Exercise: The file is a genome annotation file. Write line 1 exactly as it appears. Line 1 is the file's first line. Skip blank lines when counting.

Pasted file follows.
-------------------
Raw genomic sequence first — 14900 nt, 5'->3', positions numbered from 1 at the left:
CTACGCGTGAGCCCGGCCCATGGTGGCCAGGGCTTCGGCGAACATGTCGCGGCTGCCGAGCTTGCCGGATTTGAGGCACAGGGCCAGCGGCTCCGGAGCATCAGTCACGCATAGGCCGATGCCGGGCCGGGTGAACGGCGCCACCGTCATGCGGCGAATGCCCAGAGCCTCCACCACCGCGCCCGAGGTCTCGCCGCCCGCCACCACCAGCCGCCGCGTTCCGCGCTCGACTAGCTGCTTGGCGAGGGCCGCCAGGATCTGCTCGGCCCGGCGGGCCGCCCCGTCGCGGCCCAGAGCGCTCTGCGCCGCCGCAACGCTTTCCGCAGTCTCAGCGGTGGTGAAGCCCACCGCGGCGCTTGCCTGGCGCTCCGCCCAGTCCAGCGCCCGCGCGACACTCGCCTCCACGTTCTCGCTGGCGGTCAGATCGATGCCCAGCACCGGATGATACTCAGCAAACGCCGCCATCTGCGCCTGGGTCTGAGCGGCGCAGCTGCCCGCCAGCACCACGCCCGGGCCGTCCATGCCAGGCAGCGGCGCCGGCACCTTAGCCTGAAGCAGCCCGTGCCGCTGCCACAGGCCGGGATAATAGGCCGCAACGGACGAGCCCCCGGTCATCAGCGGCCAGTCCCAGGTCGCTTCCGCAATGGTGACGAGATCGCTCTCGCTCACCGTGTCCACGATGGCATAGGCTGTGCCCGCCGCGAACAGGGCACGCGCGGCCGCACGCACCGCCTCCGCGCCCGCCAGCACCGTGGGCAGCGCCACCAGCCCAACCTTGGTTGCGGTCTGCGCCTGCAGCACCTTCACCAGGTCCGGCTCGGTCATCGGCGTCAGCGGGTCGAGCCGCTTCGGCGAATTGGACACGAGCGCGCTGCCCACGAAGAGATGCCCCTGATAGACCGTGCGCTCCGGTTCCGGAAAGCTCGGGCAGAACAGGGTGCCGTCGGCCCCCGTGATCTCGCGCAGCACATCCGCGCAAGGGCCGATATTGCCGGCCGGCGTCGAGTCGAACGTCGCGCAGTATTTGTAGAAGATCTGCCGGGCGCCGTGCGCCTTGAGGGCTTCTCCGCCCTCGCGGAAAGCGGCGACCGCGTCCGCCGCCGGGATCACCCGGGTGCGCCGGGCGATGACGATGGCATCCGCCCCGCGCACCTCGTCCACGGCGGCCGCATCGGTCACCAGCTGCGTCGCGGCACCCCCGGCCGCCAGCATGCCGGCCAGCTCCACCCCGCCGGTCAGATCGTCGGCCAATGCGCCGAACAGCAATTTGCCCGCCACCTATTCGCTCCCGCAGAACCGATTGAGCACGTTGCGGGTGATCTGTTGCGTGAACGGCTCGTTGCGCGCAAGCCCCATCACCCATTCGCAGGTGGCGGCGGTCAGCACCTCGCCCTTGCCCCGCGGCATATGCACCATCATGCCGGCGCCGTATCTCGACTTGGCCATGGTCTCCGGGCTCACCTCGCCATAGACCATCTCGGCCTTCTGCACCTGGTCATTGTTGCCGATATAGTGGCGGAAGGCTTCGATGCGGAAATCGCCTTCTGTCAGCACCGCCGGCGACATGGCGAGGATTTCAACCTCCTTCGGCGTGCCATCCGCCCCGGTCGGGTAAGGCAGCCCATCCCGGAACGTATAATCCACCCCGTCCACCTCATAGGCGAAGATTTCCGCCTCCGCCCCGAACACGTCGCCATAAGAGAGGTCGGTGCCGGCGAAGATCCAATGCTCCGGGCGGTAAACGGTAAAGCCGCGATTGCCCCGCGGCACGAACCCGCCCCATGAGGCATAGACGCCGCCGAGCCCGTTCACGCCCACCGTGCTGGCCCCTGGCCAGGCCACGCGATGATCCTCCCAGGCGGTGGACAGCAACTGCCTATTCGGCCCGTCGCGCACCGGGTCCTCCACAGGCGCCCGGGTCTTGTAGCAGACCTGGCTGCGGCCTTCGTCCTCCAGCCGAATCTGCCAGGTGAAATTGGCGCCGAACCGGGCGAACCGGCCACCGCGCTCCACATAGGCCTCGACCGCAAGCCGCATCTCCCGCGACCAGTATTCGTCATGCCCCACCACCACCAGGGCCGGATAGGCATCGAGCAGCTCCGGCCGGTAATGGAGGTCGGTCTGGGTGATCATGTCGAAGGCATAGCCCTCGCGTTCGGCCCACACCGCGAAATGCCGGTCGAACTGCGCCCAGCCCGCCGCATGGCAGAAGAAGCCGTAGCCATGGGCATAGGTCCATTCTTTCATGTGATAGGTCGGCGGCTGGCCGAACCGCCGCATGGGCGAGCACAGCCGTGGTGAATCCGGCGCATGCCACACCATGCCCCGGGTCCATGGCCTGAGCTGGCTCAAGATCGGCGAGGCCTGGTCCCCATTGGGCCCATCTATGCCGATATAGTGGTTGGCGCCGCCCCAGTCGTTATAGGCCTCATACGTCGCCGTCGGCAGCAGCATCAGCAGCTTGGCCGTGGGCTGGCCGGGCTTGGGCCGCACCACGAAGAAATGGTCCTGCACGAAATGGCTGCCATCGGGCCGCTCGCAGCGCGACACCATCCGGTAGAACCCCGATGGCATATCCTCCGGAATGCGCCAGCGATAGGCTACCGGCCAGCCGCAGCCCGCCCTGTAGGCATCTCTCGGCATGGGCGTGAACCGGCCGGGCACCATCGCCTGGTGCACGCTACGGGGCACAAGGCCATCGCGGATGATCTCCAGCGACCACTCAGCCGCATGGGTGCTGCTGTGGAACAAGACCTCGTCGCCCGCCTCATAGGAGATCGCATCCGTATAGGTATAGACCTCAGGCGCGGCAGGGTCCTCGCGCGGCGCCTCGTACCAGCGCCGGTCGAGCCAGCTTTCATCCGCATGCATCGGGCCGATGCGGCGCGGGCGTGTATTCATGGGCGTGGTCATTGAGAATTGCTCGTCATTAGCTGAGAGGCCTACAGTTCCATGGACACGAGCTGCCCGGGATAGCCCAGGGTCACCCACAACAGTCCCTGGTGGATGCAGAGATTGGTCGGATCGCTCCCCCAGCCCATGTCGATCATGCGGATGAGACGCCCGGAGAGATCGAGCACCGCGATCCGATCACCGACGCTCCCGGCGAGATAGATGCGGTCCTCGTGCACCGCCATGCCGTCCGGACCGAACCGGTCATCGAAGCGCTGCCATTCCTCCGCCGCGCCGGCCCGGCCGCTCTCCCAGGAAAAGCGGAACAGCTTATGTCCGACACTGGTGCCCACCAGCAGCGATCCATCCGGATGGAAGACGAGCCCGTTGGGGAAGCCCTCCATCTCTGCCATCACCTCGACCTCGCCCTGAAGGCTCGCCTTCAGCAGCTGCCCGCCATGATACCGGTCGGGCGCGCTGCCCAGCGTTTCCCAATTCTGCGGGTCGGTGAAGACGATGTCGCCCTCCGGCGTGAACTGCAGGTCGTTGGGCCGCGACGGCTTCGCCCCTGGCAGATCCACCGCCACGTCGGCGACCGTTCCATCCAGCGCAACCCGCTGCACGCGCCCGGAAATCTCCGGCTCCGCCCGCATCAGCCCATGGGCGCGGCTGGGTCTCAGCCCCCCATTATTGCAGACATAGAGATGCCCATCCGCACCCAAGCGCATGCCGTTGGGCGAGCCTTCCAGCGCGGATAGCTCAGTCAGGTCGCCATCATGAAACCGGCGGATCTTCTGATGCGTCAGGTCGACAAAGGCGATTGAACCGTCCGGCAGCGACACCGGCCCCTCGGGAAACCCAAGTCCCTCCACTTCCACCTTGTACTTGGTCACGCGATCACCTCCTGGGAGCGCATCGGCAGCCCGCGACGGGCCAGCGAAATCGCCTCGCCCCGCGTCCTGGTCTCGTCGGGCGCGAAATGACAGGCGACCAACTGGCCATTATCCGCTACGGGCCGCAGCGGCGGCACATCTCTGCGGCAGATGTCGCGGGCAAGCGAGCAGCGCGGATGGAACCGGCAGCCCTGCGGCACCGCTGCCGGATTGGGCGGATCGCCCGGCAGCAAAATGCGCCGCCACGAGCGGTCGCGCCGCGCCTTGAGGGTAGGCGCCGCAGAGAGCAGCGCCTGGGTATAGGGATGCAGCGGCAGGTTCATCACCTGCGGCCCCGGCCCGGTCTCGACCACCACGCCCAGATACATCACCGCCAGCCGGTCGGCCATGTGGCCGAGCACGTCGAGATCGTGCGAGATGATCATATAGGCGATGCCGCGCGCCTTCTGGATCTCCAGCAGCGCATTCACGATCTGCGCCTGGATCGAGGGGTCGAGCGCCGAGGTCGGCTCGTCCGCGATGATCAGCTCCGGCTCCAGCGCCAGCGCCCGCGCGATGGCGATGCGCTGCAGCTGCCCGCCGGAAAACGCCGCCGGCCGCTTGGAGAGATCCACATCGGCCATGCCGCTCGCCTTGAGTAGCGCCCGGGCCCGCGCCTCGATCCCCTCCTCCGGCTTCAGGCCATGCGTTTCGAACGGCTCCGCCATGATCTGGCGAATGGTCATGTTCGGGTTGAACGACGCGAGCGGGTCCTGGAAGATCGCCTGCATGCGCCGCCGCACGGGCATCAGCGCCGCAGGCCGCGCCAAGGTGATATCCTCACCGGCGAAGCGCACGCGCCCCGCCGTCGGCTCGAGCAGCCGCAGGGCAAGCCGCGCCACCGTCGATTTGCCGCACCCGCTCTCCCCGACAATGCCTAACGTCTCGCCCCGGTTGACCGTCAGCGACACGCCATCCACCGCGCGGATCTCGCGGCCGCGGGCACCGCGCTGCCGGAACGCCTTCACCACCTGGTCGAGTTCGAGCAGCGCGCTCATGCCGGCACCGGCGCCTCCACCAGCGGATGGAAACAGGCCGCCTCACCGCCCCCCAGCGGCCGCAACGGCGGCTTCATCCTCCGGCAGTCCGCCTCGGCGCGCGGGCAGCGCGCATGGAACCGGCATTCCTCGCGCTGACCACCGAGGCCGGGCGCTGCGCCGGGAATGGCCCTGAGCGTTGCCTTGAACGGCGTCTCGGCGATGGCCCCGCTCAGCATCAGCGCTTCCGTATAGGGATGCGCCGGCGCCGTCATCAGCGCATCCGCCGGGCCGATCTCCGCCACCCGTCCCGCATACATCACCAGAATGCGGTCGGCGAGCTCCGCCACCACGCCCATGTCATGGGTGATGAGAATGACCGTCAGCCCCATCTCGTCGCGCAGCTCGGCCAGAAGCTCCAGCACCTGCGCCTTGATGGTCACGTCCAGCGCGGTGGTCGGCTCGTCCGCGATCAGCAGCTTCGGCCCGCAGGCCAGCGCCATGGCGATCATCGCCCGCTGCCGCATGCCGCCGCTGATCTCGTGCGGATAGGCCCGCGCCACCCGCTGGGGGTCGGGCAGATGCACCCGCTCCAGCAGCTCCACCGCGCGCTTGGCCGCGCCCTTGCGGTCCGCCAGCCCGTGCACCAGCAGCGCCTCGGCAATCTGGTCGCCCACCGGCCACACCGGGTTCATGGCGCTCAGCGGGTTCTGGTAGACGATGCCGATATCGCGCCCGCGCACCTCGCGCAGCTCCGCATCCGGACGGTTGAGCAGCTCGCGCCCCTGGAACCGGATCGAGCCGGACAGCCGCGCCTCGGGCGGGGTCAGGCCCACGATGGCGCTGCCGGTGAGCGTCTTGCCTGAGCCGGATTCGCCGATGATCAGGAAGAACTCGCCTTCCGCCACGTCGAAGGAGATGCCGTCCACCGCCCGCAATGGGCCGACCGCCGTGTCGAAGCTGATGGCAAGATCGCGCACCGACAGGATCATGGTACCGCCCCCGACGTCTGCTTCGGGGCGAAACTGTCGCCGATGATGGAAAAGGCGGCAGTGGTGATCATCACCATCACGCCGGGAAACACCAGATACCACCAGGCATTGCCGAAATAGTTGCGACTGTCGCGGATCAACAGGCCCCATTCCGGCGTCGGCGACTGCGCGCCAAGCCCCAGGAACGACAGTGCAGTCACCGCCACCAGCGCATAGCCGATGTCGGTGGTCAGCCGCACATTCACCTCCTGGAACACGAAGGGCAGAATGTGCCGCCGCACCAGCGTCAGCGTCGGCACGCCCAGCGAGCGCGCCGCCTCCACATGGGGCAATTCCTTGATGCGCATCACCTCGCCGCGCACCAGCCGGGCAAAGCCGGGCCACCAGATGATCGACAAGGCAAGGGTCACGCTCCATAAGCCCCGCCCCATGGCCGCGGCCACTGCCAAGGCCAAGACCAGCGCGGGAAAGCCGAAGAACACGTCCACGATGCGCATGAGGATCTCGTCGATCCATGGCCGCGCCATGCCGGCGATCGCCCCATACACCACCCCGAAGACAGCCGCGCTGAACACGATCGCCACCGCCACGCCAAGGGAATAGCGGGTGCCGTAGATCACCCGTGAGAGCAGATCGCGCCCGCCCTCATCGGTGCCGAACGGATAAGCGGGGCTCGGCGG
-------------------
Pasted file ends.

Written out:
Raw genomic sequence first — 14900 nt, 5'->3', positions numbered from 1 at the left: